October 17, 2016 | By Jordan Tong | Back to blog

Supply chain managers don’t lose much sleep over normal day-to-day or month-to-month demand variations. Rather, it is the possibility of huge demand surges—caused by events such as severe weather, man-made disasters, new business partners, and viral products—that keeps supply chain managers up at night.

Random demand surges are important to understand because these surges can have a huge impact on operations and the bottom line. However, demand surges are rare, complex, difficult to predict, and nonrepeating. As a result, they cannot be perfectly predicted—no matter how thorough an organization’s planning. It is possible, however, to have a plan in place that positions organizations to best respond to those surges, whenever they do occur.

Jordan Tong
Jordan Tong, assistant professor in the Department of Operations and Information Management at the Wisconsin School of Business

My research, published in Manufacturing & Service Operations Management, provides a framework for firms to prepare for a random surge. My colleagues Lu Huang of Google and Jing-Sheng Song of Duke University and I challenge the notion that these surges are indescribable random occurrences for which organizations are powerless to plan. We created a model that mathematically characterizes random surges and provides a strategy for preparedness.

We model surges two-dimensionally: magnitude over time. Traditionally, people think of a surge demand as just one number—how big is it? But with our research and modeling we also consider other factors: the duration of the surge, its intensity, its volatility, and its peak position, as well as one’s confidence in being able to predict each of these metrics.

Using these dimensions as metrics, we are able to demonstrate how an organization should design its supply chain in order to position itself to efficiently cope with random demand surges. We consider two fundamental strategies for preparing for demand surges: building reactive capacity and holding safety stock. Reactive capacity is the ability to ramp up production (above normal levels) when needed. On the other hand, safety stock is inventory that is held at all times and can be deployed when a surge occurs.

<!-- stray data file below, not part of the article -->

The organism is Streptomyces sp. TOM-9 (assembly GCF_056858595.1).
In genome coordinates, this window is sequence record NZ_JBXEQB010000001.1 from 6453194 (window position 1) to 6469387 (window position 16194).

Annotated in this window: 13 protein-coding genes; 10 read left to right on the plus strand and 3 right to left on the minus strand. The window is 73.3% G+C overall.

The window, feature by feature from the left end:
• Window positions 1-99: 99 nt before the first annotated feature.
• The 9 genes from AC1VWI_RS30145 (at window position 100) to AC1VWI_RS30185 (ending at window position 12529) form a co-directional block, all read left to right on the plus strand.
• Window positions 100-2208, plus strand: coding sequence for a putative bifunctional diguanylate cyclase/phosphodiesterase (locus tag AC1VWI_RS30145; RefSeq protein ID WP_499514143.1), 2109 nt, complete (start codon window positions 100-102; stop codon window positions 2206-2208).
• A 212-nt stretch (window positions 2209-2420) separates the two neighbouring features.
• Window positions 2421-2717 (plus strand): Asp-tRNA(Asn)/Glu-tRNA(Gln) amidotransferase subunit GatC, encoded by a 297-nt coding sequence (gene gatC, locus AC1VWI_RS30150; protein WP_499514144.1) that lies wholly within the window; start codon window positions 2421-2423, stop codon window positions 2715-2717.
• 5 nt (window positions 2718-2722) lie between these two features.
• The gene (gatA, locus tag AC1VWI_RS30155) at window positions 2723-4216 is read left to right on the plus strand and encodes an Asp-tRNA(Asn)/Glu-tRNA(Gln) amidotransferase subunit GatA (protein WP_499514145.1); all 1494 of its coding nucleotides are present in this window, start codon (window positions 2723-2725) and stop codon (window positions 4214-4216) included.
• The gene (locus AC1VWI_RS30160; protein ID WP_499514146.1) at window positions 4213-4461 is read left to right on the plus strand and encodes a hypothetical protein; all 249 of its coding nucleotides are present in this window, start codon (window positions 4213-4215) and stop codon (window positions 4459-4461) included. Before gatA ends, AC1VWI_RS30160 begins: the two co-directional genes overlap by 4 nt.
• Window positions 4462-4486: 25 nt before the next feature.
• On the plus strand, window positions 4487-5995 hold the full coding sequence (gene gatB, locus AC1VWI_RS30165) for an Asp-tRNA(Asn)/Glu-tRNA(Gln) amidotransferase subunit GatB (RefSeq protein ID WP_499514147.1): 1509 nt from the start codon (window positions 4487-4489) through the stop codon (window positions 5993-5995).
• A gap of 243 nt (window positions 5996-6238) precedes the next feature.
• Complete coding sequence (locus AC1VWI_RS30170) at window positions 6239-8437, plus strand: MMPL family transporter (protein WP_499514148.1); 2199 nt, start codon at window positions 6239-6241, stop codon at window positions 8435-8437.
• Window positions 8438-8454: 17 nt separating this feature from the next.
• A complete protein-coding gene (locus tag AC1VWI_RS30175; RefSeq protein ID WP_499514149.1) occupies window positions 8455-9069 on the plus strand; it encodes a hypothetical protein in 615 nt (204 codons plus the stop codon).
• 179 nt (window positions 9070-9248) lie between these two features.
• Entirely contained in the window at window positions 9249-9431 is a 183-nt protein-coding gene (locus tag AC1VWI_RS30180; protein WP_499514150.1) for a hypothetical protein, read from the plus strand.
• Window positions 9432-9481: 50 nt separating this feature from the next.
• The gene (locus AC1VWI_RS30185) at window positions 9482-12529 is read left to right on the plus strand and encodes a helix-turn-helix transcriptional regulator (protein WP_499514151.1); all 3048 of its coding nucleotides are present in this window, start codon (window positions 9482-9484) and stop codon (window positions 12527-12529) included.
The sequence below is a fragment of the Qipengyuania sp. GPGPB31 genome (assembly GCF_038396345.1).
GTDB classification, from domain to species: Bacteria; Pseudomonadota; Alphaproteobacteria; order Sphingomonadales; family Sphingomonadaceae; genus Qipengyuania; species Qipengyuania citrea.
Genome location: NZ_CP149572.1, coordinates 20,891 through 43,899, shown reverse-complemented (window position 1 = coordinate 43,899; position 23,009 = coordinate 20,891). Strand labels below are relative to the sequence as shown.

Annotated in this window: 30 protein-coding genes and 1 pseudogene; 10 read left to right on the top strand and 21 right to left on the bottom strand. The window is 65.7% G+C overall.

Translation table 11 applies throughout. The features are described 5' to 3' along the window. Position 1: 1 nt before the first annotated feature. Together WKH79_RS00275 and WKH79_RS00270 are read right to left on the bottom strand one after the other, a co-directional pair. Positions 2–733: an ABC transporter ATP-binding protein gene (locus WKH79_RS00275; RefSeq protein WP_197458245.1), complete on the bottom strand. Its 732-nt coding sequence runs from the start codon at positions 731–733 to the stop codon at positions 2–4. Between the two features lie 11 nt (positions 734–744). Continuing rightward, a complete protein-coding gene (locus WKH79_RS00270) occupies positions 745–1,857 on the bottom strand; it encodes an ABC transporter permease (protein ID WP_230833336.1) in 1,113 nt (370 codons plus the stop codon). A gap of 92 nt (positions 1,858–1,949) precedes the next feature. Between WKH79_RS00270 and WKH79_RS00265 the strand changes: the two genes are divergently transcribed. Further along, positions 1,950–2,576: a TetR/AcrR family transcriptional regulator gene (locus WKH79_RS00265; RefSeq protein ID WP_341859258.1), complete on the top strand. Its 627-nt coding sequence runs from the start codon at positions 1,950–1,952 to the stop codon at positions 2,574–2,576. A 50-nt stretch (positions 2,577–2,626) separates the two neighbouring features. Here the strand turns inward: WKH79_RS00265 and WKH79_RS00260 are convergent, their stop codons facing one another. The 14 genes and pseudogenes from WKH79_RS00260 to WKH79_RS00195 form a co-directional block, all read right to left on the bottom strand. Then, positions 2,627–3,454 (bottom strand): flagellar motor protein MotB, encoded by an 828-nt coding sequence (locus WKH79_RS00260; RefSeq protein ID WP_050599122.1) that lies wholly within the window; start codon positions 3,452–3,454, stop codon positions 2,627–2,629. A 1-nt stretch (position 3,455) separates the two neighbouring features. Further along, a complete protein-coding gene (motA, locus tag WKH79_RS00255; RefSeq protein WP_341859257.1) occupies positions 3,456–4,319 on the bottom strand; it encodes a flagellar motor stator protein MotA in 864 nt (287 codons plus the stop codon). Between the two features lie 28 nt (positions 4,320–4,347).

A firm can employ a combination of reactive capacity and safety stock. For example, a technology retailer we worked with not only holds extra machines in its own service centers (safety stock), but also compensates its vendors to hold additional components so that the vendors can quickly assemble the components into machines if needed (reactive capacity). Similarly, to prepare for disasters, humanitarian organizations both maintain safety stocks of key relief items at their own warehouses and contract with manufacturers for stand-by access to their production capacity should a disaster strike.

Our research helps organizations understand their own optimal planning strategy. If you input predictions on each metric, the model will output the optimal combination of reactive capacity and safety stock to employ. Thus, our research provides a general framework for managers and C-suite executives to think about the kinds of random surges their firms face and which strategies will be most appropriate to prepare for them.

It may seem counterintuitive to plan for something that is as random and unavoidable as demand surges. But if firms carefully consider the characteristics of surges that could occur, they can still prepare for them intelligently.

Read the paper “Supply Chain Planning for Random Demand Surges: Reactive Capacity and Safety Stock” published by Manufacturing & Service Operations Management.

Jordan Tong is an assistant professor in the Department of Operations and Information Management at the Wisconsin School of Business.


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